A large solar park in Abu Dhabi received a record-low offer earlier this week when JinkoSolar, the world’s biggest solar manufacturer, bid just US2.42¢ per kilowatt-hour to supply modules to the project.
A consortium believed to be led by Masdar Energy came in even lower, at 2.3¢/kWh, if project developers agree to purchase more than 1.1 gigawatts of generating capacity.
“The tender handsomely beats the previous record of US2.91¢/kWh set just last month in Chile, and previous sub-3¢/kWh markers set in Dubai in an earlier tender,” RenewEconomy reports. “It was only 18 months ago that Saudi Arabia-based ACWA Power stunned the solar world, and the broader energy industry, with a bid of less than 6¢/kWh in an Abu Dhabi tender.” The quote was met with skepticism at the time, but “that plant is being built—at even lower cost after it achieved cheaper than expected finance—and it has been bettered numerous times in the U.S., the Middle East, and South America.”
PV Magazine called the low bids “astonishing”, noting that the Abu Dhabi Electricity and Water Authority had asked for proposal to supply at least 350 MW of capacity. “Understanding that solar could be the cheapest option, ADWEA invited bids for a 350 MW [installation], but allowed bidders to increase the size of the development,” the site noted.
Former Masdar Clean Energy director Frank Wouters said the low bids reflected falling solar module costs and cheap financing. “There’s no reason why the cost of solar will ever increase again,” he told a local newspaper. “The low cost of capital plays an important role, and that will not remain so low forever. But on the other hand, we’re still learning how to further reduce the cost of solar cells and other components, as well as operation and maintenance cost.”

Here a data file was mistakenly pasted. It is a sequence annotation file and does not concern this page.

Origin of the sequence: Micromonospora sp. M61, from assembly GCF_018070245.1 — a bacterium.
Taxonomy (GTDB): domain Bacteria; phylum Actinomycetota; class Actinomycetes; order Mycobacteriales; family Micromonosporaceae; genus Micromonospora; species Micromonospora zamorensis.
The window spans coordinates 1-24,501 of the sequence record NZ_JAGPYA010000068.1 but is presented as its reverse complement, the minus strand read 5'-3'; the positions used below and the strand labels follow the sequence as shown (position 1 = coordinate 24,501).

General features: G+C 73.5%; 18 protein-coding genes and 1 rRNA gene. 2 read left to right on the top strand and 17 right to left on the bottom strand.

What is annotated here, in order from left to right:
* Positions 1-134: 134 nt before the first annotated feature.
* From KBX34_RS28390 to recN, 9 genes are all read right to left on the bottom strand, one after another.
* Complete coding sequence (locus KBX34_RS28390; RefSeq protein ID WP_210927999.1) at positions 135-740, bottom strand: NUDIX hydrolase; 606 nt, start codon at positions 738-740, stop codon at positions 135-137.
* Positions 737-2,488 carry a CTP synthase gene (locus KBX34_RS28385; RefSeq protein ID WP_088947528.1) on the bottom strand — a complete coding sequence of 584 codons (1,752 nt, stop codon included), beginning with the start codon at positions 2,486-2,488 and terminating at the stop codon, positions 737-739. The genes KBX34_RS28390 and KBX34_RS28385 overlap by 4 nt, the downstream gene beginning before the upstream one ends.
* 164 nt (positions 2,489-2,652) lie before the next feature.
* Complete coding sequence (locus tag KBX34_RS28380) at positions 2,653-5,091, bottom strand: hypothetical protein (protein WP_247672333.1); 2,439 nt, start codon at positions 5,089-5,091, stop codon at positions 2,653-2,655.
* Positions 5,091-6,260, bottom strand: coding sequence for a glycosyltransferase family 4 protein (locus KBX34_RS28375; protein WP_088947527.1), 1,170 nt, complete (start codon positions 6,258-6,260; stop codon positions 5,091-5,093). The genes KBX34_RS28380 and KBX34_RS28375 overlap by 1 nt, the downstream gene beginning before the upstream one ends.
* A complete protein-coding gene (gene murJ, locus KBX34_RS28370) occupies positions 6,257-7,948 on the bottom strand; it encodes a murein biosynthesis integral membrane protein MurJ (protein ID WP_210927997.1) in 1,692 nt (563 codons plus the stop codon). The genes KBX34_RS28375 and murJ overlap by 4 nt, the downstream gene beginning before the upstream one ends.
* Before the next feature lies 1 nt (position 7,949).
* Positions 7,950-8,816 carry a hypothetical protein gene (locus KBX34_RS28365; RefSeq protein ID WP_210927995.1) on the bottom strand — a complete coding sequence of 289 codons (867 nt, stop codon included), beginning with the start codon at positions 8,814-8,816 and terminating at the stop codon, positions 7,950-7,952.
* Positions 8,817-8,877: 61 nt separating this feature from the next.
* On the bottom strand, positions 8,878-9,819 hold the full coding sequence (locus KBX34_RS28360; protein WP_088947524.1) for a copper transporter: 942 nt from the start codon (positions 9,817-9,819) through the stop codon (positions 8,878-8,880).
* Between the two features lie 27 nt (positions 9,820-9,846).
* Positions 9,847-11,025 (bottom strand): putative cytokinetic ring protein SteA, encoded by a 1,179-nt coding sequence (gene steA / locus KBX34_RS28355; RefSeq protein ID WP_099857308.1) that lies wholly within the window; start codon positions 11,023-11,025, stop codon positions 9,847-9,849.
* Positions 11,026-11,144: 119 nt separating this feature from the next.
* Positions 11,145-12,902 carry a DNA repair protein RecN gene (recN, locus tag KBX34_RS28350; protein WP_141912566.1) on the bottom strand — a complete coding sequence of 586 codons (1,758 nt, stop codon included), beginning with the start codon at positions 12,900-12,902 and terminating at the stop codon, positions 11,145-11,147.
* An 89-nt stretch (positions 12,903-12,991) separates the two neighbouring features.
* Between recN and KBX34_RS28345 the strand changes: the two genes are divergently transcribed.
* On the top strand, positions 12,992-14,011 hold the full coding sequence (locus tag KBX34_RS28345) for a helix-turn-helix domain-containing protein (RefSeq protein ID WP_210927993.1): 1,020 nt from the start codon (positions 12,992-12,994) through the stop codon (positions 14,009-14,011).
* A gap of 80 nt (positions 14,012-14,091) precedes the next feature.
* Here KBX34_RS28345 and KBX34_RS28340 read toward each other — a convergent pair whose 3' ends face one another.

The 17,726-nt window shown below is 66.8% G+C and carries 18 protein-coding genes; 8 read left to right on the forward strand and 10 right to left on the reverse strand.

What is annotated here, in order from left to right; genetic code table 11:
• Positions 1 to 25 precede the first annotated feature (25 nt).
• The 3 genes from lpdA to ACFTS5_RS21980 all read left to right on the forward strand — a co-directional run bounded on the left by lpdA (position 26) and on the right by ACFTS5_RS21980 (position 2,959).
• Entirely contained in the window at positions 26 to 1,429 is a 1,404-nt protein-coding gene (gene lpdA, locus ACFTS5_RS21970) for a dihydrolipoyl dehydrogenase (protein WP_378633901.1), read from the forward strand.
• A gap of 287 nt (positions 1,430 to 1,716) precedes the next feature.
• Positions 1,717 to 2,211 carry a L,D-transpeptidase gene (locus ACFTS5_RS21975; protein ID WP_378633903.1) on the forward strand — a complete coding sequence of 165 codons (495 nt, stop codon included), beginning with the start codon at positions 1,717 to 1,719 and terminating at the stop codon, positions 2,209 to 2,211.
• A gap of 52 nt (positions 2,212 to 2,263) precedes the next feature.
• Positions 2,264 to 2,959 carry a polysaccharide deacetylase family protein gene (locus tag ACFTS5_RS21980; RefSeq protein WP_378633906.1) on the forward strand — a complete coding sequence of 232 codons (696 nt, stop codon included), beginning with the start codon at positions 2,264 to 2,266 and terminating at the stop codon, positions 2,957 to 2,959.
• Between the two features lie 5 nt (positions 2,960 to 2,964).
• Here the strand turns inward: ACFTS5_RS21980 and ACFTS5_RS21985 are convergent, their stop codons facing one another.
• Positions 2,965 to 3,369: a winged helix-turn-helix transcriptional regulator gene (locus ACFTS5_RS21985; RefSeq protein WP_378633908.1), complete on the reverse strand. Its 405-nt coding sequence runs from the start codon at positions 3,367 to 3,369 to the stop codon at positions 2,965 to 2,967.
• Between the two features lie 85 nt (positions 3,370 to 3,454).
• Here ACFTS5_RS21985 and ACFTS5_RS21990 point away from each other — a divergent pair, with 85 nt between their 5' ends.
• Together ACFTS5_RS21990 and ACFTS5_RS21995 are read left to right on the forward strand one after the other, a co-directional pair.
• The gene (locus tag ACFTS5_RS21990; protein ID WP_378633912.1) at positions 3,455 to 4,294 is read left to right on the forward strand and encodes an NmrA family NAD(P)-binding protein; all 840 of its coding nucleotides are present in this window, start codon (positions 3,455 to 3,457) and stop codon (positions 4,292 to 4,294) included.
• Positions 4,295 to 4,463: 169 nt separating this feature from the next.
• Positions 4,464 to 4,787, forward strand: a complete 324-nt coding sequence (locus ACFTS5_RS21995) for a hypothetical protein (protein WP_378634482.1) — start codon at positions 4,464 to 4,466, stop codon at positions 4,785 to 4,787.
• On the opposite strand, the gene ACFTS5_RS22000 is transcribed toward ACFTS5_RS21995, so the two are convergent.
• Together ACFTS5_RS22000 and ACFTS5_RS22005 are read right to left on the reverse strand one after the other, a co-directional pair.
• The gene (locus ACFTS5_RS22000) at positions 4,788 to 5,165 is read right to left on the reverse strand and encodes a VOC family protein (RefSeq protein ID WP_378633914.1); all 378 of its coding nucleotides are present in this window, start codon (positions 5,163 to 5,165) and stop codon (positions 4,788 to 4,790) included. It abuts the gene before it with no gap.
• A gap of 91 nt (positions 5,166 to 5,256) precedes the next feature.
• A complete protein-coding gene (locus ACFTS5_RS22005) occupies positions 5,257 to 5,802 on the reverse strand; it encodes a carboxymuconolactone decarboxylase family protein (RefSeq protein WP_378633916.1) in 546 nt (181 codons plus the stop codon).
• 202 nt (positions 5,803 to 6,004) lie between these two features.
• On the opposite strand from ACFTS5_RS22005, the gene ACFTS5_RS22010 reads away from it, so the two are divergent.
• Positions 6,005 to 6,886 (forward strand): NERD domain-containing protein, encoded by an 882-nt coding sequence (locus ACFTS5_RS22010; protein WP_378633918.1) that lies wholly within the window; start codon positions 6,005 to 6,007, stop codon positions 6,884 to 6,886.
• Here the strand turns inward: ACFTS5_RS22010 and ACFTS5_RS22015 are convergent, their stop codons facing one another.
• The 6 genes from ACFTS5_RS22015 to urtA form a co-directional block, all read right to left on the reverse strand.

A year ago, Greentech Media reported that reduced “balance of system” (BOS) costs could drive solar prices down 40% between 2014 and 2020.
Tim Buckley, director of energy finance studies at the Sydney, Australia-based Institute for Energy Economics and Financial Analysis (IEEFA), said the trend is clear and the rate of change is accelerating.
“How can seaborne thermal coal compete with solar at $US24/MWh?” he asked RenewEconomy’s Giles Parkinson. “Wondering if grid parity in any particular region will hit in 2015 or 2025 is irrelevant when the alternative is building new, 40-year-life coal plants that take five years to commission, and then are only justifiable if you assume no carbon price, and no restrictions on water and air pollution, over the entire project life.”